Evidence on dental caries key to sugar reduction, says WHO DG
In a wide-ranging address to the Sixty-seventh World Health Assembly (WHA), WHO Director-General Dr Margaret Chan, pinpointed WHO’s use of its authority “to alert the world to the need to reduce daily sugar consumption, based on evidence of the association with dental caries and obesity.”
Dr Chan was referring to the recent WHO Draft Guideline: Sugars intake for adults and children, which proposes that sugars should be less than 10% of total energy intake per day. It further suggests that a reduction to below 5% of total energy intake per day would have additional benefits.*
“Highly processed foods and beverages loaded with sugar are ubiquitous, convenient, and cheap,” cautioned Dr Chan.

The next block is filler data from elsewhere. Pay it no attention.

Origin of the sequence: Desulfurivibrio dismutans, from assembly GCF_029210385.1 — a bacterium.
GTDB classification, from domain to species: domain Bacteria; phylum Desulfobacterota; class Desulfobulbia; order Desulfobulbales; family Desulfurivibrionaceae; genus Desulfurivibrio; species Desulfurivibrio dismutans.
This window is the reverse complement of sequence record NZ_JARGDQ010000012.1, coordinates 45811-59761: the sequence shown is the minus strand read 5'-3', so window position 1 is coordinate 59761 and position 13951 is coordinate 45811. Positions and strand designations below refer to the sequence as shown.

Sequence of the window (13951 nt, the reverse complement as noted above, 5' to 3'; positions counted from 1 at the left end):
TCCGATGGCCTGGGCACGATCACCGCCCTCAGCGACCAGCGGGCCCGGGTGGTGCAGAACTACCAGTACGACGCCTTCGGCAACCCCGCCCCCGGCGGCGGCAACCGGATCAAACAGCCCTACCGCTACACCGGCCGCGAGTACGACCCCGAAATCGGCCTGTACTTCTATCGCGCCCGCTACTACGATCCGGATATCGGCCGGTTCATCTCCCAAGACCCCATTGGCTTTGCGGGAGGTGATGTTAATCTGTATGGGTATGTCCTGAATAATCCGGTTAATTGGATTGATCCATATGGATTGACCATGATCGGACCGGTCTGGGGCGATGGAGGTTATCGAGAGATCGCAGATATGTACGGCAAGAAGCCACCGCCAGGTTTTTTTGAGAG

The WHO Draft Guideline was submitted to simultaneous public consultation and peer-review by an external expert group through March 2014. It is now being finalized and reviewed by the WHO Guidelines Review Committee for final clearance prior to its official release.
Dr Chan’s address, entitled ‘Health has an obligatory place on any post-2015 agenda’, took place on 19 May at the WHA official opening in the United Nations building in Geneva. She also sounded an alarm on noncommunicable diseases and the key role of prevention.
“For health, the previous century largely relied on the technology-driven medical model to combat communicable diseases. With NCDs now the biggest killers worldwide, this century must be an era where prevention receives at least as much priority as cure,” stressed Dr Chan.
‘Health has an obligatory place on any post-2015 agenda’, WHO DG Dr Margaret Chan. (video)
‘Health has an obligatory place on any post-2015 agenda’, WHO DG Dr Margaret Chan. (text)
WHO’s current recommendation, from 2002, is that sugars should make up less than 10% of total energy intake per day. Five per cent of total energy intake is equivalent to around 25 grams (around 6 teaspoons) of sugar per day for an adult of normal Body Mass Index (BMI).